As we approach the halfway mark of the season, the tension becomes real as every team in the league looks to either get a wildcard spot or maintain their place among the top three. Everyone wants to clinch a playoff spot, but not all can.
At the time of this writing, the Dallas Stars are still out of the wildcard but very close to it. The teams on the Western Conference wildcard are the Anaheim Ducks with 43 points and the Edmonton Oilers with 39 – just like the Stars.
A wildcard spot is good and all until your team is paired with the top one of the Conference for the first round of the playoffs. Basically, what the Stars should aim for is a place between the top three of the division – but the Central Division is a tough one.
Meet the contenders.
Winnipeg and Finnish Machine Patrik Laine
The Winnipeg Jets have a triple threat: their top line, Nikolaj Ehlers-Mark Scheifele-Blake Wheeler. But perhaps their biggest threat can be found on the second line: Patrik Laine. In fact, Scheifele, Wheeler, and Laine lead their team in goals, with 49, 48, and 30, respectively.
And, of course, their goaltending is one to pay attention to too, with Connor Hellebuyck in front of the net most nights. Hellebuyck is currently #27 among goalies in the league with a save percentage of .909.
“What’s the problem, then?” You might ask. “Ben Bishop is #9 and Anton Khudobin is #23” you might say. Here’s the trick: Winnipeg’s defense is good. Pretty good, actually. Namely Dustin Byfuglien and Josh Morrissey.
You know how it goes: you have one defenseman that is fast and uses that to keep the puck away from the opposite team, and you have one D-man that will bring physicality to the game, aka hits. It’s not surprising seeing Byfuglien in a fight (fun fact: he has served 48 penalty minutes so far).
So, what then?
Patrik Laine scores hat tricks like they’re no big deal, but our top line (when awake) can absolutely keep the puck away from Laine. But most of all, and most importantly than dealing with the Jets’ top line is: avoid taking penalties.
See, the trick here is that Byfuglien, as mentioned above, is not afraid of starting a fight. And the Stars happen to have the so-called “angriest man in the league”: Roman Polak. Are you getting the feel of this?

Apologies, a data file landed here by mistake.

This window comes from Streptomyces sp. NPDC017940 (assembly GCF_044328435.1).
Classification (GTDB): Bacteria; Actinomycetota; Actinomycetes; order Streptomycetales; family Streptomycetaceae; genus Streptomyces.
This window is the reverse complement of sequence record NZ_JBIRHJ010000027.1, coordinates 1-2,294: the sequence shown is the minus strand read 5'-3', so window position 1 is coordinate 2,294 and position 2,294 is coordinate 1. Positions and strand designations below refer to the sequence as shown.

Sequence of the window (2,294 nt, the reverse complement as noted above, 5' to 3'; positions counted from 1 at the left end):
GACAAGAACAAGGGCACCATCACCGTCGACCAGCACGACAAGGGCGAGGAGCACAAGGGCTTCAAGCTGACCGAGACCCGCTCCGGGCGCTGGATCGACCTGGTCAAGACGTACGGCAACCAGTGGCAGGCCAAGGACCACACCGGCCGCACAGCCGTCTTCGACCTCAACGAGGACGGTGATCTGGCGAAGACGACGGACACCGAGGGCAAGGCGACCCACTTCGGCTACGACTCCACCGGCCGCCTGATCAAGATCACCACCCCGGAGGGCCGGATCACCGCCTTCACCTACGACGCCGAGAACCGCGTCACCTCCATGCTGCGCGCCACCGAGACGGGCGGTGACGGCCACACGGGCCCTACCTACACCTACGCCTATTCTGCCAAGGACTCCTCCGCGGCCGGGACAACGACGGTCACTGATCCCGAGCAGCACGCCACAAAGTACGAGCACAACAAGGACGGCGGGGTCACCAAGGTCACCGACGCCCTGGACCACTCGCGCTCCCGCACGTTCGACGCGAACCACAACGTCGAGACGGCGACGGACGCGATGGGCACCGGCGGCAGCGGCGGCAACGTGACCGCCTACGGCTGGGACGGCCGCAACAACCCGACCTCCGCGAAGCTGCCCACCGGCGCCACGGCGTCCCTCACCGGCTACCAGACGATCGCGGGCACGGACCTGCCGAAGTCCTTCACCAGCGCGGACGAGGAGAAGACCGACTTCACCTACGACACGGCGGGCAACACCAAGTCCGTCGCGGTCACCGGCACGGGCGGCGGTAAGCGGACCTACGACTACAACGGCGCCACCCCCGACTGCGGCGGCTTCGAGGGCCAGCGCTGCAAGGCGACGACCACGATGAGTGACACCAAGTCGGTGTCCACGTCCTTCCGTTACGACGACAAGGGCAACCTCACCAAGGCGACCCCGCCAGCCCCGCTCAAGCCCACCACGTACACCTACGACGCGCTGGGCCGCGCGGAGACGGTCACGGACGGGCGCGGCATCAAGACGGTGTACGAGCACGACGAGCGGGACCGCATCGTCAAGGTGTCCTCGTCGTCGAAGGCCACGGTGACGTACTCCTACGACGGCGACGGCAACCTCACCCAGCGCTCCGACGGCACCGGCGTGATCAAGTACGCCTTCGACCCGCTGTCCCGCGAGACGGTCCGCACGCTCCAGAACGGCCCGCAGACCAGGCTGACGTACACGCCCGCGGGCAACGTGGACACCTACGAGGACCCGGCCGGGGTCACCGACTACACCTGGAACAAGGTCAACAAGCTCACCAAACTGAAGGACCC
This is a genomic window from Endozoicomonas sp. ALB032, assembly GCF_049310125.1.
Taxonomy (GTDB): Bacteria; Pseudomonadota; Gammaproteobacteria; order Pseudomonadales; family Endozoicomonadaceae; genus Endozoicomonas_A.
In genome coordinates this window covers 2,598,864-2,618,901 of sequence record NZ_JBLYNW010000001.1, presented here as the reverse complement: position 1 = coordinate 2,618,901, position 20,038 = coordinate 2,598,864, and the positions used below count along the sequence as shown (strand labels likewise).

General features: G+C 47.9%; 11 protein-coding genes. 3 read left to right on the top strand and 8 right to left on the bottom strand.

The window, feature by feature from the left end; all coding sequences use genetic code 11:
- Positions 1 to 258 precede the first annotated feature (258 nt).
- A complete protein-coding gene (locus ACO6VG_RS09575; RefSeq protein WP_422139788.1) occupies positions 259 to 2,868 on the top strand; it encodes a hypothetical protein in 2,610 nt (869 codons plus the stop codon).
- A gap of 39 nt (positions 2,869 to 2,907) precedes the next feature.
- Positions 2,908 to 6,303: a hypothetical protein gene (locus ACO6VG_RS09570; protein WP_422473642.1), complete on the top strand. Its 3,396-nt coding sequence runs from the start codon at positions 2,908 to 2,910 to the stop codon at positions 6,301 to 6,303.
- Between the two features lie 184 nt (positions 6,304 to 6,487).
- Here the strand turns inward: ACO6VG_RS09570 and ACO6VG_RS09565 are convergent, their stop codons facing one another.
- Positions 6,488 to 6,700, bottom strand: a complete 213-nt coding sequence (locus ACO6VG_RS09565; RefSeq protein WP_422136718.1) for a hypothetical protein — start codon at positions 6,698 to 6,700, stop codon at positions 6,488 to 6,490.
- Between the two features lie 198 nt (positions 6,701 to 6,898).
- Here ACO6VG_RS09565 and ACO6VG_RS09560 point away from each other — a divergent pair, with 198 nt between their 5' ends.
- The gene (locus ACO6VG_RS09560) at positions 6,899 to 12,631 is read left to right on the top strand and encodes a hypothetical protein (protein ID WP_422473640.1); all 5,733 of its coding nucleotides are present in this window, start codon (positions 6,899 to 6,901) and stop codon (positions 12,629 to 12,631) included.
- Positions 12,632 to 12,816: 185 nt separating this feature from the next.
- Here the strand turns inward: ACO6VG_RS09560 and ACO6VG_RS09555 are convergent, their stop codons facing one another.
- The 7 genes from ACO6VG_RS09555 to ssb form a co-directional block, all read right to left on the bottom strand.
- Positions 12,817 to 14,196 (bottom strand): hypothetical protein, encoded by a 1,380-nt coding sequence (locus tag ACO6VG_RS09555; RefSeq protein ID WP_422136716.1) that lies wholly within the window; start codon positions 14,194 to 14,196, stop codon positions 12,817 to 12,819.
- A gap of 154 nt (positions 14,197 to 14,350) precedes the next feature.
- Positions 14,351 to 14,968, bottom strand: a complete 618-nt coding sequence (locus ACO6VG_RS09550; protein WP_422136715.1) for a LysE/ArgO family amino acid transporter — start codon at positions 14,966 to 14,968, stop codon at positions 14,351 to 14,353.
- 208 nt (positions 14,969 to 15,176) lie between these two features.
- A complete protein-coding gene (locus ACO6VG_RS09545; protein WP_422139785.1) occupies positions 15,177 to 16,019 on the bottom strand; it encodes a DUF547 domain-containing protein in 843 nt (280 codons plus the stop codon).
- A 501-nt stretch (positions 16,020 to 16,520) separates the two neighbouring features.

The Stars’ Power Play unit is not going through its best time. In fact, there have been numerous times where fans have wondered if we even have a PP unit, because they haven’t produced much this season. The Jets’ Power Play unit is on a whole different level. What do you know: Patrik Laine leads the league in Power Play goals (10, same as David Pastrnak). Sure, the Stars’ Penalty Kill unit has been doing a good job, but you truly don’t want to give the Jets a PP opportunity.
Goal Review Champions The Nashville Predators
You know it, we know it, the NHL knows it: the Nashville Predators can get full-on ridiculous with their goal reviews. But that’s another story.
In an unexpected (yet really good) turn of events, the Nashville Predators dropped one spot and are now in second place in the Central Division. But that doesn’t mean that they are suddenly bad at hockey. They are still a nightmare, in different ways.
For instance, scoring depth is very real here, even among defensemen. The Preds’ point leaders are Ryan Johansen (center), Roman Josi (defense), Filip Forsberg (left wing), Mattias Ekholm (defense), and Craig Smith (right wing), with Forsberg, Smith, and Ryan Hartman (defense) leading in goals (14, 10, 9).
Just like the Jets, the Preds have a pretty solid defense line, and on top of that, they have not one but two of the best goalies (yes, the backup goalie is really good too): Pekka Rinne and Juuse Saros. In short, Nashville is an offensive and defensive machine.